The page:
How to Take Care of Your Face, According to Dermatologists
Illustration: Rebecca Chew
Cleansing, crucial to keeping your skin healthy, removes dirt, pollution and the dead skin cells that can make your complexion look dull. So you want to do it right. What are the most important things to look for in a cleanser? It should be a nonsoap formula, gentle, and—most important—suitable for your skin type, says Francesca Fusco, MD, assistant clinical professor of dermatology at the Icahn School of Medicine at Mount Sinai. To find your skin type, wash your face with any nonsoap cleanser. Wait about an hour.
If your skin feels tight all over, you're dry: You'll want a creamy, milky or micellar no-rinse formula. If your skin feels tight on your cheeks but not on your forehead, nose and chin, you're combination: opt for a foaming cleanser. And if you face feels greasy or looks shiny, you've got an oily complexion: Consider an exfoliating cleanser or one with salicylic acid, says Kavita Mariwalla, MD, clinical assistant professor of dermatology at SUNY, Stony Brook. Keep in mind that except for acne cleansers, which penetrate pores on contact, treatment cleansers with antiaging ingredients aren't effective: They're not on your skin long enough to make a difference, says Ranella Hirsch, MD, a Boston dermatologist.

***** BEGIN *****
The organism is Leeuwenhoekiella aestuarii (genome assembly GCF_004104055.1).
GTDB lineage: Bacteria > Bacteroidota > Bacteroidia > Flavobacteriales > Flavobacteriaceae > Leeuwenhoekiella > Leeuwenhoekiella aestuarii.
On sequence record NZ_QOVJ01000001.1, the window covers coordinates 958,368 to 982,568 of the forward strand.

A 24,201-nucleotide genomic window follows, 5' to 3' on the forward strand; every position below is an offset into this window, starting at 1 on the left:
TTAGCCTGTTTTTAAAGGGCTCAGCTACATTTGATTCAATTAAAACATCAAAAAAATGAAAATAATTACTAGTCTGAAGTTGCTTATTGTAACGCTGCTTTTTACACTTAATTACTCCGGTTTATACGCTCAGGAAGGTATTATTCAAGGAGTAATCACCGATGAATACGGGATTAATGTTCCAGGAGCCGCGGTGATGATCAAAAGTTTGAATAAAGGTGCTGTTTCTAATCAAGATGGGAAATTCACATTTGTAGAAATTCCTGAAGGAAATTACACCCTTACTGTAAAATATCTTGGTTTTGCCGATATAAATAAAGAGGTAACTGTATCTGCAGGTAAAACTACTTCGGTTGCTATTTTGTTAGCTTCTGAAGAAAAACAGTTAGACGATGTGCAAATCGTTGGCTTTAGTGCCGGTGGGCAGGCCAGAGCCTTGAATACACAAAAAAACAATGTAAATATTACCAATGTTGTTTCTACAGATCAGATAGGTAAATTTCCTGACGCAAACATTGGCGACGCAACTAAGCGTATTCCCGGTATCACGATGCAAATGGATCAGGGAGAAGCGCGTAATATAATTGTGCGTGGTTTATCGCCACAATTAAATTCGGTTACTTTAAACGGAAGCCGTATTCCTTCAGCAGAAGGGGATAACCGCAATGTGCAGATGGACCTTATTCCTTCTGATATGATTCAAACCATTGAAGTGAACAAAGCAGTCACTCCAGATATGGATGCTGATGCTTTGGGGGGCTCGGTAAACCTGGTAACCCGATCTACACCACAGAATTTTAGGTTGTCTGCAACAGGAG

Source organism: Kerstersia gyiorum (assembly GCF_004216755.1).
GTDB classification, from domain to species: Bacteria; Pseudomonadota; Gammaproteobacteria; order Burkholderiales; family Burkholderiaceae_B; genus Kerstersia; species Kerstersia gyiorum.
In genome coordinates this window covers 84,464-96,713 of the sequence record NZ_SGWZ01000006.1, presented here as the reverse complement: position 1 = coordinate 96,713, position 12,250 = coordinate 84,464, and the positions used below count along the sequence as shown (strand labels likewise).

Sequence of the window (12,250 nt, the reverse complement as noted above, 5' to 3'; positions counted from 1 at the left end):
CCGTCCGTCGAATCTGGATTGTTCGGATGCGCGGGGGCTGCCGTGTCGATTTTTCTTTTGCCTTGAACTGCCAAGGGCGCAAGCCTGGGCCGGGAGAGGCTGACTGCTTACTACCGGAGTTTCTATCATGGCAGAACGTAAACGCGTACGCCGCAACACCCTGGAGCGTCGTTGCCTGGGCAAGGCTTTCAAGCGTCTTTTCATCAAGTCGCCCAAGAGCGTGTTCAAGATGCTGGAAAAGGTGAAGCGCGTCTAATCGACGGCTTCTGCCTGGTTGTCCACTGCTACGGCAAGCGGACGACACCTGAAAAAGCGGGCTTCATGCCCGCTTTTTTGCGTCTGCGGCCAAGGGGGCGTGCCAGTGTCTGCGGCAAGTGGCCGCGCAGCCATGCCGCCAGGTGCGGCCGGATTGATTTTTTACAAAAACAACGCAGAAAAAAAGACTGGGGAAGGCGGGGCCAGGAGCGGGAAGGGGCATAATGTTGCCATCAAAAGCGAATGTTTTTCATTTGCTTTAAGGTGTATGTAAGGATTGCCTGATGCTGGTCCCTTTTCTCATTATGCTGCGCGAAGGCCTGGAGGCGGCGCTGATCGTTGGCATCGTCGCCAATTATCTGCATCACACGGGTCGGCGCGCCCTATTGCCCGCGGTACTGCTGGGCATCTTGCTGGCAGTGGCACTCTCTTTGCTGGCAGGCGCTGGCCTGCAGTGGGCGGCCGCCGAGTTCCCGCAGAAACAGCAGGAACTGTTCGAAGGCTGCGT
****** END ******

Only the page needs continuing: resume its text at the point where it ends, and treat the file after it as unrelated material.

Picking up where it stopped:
"I tell my patients to cleanse differently in the morning and evening," says Fusco. On waking, a water rinse is enough for most complexions; if you're oily, use a nonsudsy or micellar cleanser. Before bed, when you want a more thorough cleansing, use your fingers to wash with lukewarm water and a dollop of cleanser in a circular motion. Add a little pressure to stimulate circulation, says Mona Gohara, MD, associate clinical professor of dermatology at Yale University.
A cleansing brush isn't necessary, but can be helpful if you wear a lot of makeup—the oscillation of the brush can dislodge makeup and dirt from your pores, says Fusco. A brush also exfoliates, removing dead cells from the skin's surface, which diminishes dullness, encourages a healthy glow and helps treatments penetrate better, she says. Hold the brush so it "floats" over the skin; scrubbing can cause irritation. Another way to exfoliate: Incorporate an alpha hydroxy acid (AHA) into your routine. AHAs loosen the "glue" between skin cells, so the dead cells slough off more easily, revealing smoother skin that reflects light better and leaves you glowing. In the morning right after cleansing, try an AHA lotion or pad. To avoid potential irritation, use the AHA only once or twice a week until you know how your skin reacts.
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In the morning, apply a treatment serum that contains antioxidants like vitamins C and E and a moisturizer that contains a humectant, like hyaluronic acid or glycerin.